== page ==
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On Your Radio
It’s Different For Girls

On Your Radio

I’ve got a song called ‘On Your Radio.’ I wrote it a while back, but I kept it off the [Look Sharp] album because I didn’t want people thinking I had copied Elvis’ ‘Radio Radio.’ It’s addressed to all the teachers, all the bullies, all the people who wouldn’t listen before. It says, ‘You’re gonna hear me on your radio.’ And this time they won’t be able to turn it off.

— interview in Rolling Stone (US), 17 May 1979

‘On Your Radio’ is not a revenge song – it’s a triumph song. It’s supposed to be inspiring saying, ‘Hey, you there in the back of the class with the big ears. You can do whatever you want if you just try hard enough.’ It’s not vindictive; it’s much more a song about hope.

— interview in Musician (US), Feb. 1983

It’s Different For Girls

It’s a little protest against sexual stereotypes. In the relationship I describe in the song, the woman is behaving like the man is supposed to. The man’s getting really sensitive. The woman just wants to get him into bed. It’s supposed to make you think how strange these stereotypes are in the first place. You’re always hearing people saying, ‘It’s different for girls’ or ‘Oh men, they’re all the same!’ I find that offensive. I got the idea for it ages ago – probably on one of the many occasions I’ve heard women bitching about what bastards men are. I always feel like rushing up and saying, ‘Oh, I’m not like that so why throw this at me?!’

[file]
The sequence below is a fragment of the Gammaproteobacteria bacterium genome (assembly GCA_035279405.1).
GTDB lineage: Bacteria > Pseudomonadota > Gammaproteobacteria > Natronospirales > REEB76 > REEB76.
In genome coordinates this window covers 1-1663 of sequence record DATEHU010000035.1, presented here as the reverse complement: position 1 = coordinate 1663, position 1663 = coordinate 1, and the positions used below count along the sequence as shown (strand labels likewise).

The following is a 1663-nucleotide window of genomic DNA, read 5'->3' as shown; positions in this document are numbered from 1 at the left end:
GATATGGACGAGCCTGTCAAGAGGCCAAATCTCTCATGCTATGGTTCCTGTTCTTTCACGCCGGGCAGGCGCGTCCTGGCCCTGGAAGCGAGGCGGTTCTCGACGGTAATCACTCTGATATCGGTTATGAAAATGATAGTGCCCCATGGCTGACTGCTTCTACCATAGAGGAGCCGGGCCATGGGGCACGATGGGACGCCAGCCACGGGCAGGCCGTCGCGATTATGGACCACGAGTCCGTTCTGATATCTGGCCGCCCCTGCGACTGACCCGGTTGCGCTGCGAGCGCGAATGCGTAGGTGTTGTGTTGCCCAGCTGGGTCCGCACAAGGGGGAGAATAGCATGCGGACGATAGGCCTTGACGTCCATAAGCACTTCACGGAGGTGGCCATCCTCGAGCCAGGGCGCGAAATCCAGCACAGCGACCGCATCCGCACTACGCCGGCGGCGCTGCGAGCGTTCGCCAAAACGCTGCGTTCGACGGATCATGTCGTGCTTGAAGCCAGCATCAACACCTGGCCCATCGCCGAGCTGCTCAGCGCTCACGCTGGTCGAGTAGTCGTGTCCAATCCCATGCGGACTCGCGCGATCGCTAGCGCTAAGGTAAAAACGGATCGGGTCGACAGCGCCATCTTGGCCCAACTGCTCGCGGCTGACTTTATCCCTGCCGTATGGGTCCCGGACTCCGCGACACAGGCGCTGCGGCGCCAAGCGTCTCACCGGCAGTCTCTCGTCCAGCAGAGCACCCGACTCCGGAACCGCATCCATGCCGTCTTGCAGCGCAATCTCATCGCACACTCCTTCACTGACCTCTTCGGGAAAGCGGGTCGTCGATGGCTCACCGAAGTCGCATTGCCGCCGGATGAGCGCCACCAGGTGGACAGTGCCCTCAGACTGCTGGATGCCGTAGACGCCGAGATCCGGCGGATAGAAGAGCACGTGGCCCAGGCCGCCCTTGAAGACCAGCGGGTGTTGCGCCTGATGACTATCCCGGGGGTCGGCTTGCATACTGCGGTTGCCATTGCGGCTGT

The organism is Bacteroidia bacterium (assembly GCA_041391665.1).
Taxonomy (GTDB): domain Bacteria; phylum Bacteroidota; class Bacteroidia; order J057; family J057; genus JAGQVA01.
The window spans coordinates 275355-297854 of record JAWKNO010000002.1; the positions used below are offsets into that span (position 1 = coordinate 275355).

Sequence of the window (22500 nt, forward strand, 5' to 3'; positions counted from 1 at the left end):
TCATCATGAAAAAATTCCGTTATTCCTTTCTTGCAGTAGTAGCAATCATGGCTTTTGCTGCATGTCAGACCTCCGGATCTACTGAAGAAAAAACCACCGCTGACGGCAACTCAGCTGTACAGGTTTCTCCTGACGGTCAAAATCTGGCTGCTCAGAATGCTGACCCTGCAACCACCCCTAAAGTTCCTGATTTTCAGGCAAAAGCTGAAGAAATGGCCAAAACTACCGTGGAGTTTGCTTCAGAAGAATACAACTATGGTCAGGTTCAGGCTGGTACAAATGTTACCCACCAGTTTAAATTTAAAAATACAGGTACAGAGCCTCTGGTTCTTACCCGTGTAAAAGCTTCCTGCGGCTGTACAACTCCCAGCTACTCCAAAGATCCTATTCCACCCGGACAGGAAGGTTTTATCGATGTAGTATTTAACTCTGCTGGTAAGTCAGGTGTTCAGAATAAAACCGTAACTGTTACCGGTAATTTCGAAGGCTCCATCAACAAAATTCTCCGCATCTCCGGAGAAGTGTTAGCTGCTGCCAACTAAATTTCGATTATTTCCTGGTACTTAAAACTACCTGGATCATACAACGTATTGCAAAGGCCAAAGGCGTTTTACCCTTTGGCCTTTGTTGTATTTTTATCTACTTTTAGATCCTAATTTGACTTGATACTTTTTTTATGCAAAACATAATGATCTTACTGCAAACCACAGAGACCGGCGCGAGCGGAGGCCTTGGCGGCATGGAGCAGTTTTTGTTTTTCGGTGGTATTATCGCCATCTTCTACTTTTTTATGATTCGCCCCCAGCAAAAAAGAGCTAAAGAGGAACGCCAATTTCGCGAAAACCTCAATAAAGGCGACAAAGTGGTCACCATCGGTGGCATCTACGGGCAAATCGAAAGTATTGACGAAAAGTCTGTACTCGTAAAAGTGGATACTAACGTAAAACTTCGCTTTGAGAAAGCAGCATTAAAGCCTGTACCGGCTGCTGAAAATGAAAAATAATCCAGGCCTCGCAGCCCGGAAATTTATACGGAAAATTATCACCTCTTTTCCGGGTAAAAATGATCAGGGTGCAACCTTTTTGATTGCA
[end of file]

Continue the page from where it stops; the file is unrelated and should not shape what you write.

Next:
— interview in Smash Hits (UK), 7 Feb. 1980

‘It's Different For Girls’ is a song where the typical roles are reversed. [...] A lot of my songs have things like that in them, and I’ve noticed that we have a lot more female attendance at our gigs than most rock ’n’ roll bands do. That has something to do with not insulting their intelligence.

— interview in Musician (US), Feb. 1983


I’m lucky, I got out, [he says of his working-class background]. I have a talent. I have music. Everyone has to find their own way of rising above all the everyday shit that grinds you down. Like the song ‘Friday’; it is possible to say you don’t have to become a zombie. You can make an effort. I had to work hard too.

— interview in International Musician (UK), March 1980

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